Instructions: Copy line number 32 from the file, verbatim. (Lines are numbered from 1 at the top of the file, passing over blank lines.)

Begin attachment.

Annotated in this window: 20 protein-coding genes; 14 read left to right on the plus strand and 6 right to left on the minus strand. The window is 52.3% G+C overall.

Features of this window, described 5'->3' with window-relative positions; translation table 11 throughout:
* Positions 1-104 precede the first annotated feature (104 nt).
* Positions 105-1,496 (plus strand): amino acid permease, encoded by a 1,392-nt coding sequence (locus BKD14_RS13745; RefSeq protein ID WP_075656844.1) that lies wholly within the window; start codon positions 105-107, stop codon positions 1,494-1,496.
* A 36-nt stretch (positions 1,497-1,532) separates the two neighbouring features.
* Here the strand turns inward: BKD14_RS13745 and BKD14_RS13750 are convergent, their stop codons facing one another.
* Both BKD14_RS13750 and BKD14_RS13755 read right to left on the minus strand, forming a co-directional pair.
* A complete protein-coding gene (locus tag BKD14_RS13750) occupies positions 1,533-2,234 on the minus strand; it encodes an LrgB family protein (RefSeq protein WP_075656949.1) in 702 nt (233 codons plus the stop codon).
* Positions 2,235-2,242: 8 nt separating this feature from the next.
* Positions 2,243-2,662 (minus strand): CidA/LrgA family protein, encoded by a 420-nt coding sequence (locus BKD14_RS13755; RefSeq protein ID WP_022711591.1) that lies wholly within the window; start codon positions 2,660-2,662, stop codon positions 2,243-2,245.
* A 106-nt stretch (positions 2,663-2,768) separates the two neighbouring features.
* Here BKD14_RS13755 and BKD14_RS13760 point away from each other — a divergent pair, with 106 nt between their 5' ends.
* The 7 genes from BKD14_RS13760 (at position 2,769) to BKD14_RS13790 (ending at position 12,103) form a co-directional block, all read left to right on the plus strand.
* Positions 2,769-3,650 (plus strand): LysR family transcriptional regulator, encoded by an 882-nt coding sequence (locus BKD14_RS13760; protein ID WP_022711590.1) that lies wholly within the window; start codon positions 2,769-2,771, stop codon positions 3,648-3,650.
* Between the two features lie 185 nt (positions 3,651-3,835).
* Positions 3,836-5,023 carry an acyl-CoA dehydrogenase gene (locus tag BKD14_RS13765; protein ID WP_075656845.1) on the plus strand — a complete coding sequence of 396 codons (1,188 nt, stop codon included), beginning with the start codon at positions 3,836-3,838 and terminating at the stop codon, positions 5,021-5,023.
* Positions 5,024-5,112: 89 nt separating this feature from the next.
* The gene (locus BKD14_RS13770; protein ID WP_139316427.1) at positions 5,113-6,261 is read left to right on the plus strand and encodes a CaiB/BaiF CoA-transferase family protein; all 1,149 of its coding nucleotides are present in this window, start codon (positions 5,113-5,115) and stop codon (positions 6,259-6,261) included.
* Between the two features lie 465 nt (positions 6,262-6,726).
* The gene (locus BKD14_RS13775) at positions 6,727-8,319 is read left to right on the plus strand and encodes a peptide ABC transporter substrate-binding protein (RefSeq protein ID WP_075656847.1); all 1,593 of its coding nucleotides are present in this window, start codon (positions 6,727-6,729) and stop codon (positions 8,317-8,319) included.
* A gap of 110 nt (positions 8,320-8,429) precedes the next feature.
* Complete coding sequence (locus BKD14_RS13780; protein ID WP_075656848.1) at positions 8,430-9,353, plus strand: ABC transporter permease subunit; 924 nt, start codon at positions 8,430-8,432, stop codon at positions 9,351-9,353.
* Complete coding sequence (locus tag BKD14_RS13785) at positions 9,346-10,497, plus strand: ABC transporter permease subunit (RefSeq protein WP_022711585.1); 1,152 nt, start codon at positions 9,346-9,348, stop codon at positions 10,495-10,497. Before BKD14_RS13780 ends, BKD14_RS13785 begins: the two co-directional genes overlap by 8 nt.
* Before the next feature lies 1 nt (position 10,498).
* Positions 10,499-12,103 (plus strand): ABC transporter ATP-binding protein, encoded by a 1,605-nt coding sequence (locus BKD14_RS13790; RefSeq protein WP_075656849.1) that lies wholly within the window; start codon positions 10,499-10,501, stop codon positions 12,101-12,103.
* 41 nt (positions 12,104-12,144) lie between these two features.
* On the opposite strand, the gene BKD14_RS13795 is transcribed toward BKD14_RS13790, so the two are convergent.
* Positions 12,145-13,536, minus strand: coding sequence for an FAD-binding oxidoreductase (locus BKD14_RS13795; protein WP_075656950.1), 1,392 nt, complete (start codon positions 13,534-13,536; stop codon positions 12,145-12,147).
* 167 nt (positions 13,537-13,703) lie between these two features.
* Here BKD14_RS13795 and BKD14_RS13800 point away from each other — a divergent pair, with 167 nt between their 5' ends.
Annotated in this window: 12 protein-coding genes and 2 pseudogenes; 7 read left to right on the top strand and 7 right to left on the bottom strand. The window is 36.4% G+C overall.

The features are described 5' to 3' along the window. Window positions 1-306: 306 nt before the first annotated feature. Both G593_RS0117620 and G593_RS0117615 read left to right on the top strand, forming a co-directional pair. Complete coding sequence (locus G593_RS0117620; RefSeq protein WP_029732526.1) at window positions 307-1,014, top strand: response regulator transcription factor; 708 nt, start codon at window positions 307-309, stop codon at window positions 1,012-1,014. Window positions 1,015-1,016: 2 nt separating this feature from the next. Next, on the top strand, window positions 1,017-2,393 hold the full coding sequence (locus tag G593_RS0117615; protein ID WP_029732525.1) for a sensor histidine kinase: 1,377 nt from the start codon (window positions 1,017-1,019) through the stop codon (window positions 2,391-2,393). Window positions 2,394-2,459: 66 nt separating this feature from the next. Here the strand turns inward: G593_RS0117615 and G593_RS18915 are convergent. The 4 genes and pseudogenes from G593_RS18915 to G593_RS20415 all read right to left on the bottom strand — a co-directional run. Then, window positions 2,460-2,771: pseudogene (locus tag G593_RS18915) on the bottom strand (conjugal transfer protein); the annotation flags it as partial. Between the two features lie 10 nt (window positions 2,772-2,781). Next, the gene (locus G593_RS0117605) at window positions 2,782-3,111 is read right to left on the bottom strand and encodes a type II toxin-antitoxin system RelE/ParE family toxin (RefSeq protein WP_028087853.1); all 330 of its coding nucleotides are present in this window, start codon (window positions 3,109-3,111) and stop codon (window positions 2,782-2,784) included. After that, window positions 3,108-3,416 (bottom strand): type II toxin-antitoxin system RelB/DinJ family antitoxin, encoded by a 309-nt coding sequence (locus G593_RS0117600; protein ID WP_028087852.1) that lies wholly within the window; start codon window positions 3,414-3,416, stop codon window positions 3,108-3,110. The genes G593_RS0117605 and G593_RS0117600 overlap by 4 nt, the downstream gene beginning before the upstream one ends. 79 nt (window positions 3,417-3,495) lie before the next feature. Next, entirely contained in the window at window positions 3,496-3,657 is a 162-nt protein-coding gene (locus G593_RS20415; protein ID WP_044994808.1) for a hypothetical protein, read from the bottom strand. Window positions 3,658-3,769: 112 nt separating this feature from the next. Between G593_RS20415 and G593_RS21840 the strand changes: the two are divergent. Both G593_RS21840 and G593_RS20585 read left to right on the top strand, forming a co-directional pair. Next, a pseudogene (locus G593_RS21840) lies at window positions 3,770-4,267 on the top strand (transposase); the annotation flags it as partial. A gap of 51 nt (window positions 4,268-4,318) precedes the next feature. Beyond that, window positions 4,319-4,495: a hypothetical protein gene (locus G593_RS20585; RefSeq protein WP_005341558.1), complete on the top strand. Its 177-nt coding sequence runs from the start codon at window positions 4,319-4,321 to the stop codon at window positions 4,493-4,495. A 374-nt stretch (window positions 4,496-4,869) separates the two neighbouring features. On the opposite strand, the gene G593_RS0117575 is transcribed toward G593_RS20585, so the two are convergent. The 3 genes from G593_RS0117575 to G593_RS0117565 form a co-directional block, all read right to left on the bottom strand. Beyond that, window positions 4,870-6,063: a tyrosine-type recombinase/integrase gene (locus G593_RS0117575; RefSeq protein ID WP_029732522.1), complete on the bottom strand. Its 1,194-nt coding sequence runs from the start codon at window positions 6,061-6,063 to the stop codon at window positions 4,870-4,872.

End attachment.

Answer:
The features are described 5' to 3' along the window. Window positions 1-306: 306 nt before the first annotated feature. Both G593_RS0117620 and G593_RS0117615 read left to right on the top strand, forming a co-directional pair. Complete coding sequence (locus G593_RS0117620; RefSeq protein WP_029732526.1) at window positions 307-1,014, top strand: response regulator transcription factor; 708 nt, start codon at window positions 307-309, stop codon at window positions 1,012-1,014. Window positions 1,015-1,016: 2 nt separating this feature from the next. Next, on the top strand, window positions 1,017-2,393 hold the full coding sequence (locus tag G593_RS0117615; protein ID WP_029732525.1) for a sensor histidine kinase: 1,377 nt from the start codon (window positions 1,017-1,019) through the stop codon (window positions 2,391-2,393). Window positions 2,394-2,459: 66 nt separating this feature from the next. Here the strand turns inward: G593_RS0117615 and G593_RS18915 are convergent. The 4 genes and pseudogenes from G593_RS18915 to G593_RS20415 all read right to left on the bottom strand — a co-directional run. Then, window positions 2,460-2,771: pseudogene (locus tag G593_RS18915) on the bottom strand (conjugal transfer protein); the annotation flags it as partial. Between the two features lie 10 nt (window positions 2,772-2,781). Next, the gene (locus G593_RS0117605) at window positions 2,782-3,111 is read right to left on the bottom strand and encodes a type II toxin-antitoxin system RelE/ParE family toxin (RefSeq protein WP_028087853.1); all 330 of its coding nucleotides are present in this window, start codon (window positions 3,109-3,111) and stop codon (window positions 2,782-2,784) included. After that, window positions 3,108-3,416 (bottom strand): type II toxin-antitoxin system RelB/DinJ family antitoxin, encoded by a 309-nt coding sequence (locus G593_RS0117600; protein ID WP_028087852.1) that lies wholly within the window; start codon window positions 3,414-3,416, stop codon window positions 3,108-3,110. The genes G593_RS0117605 and G593_RS0117600 overlap by 4 nt, the downstream gene beginning before the upstream one ends. 79 nt (window positions 3,417-3,495) lie before the next feature. Next, entirely contained in the window at window positions 3,496-3,657 is a 162-nt protein-coding gene (locus G593_RS20415; protein ID WP_044994808.1) for a hypothetical protein, read from the bottom strand. Window positions 3,658-3,769: 112 nt separating this feature from the next. Between G593_RS20415 and G593_RS21840 the strand changes: the two are divergent. Both G593_RS21840 and G593_RS20585 read left to right on the top strand, forming a co-directional pair. Next, a pseudogene (locus G593_RS21840) lies at window positions 3,770-4,267 on the top strand (transposase); the annotation flags it as partial. A gap of 51 nt (window positions 4,268-4,318) precedes the next feature. Beyond that, window positions 4,319-4,495: a hypothetical protein gene (locus G593_RS20585; RefSeq protein WP_005341558.1), complete on the top strand. Its 177-nt coding sequence runs from the start codon at window positions 4,319-4,321 to the stop codon at window positions 4,493-4,495. A 374-nt stretch (window positions 4,496-4,869) separates the two neighbouring features. On the opposite strand, the gene G593_RS0117575 is transcribed toward G593_RS20585, so the two are convergent. The 3 genes from G593_RS0117575 to G593_RS0117565 form a co-directional block, all read right to left on the bottom strand. Beyond that, window positions 4,870-6,063: a tyrosine-type recombinase/integrase gene (locus G593_RS0117575; RefSeq protein ID WP_029732522.1), complete on the bottom strand. Its 1,194-nt coding sequence runs from the start codon at window positions 6,061-6,063 to the stop codon at window positions 4,870-4,872.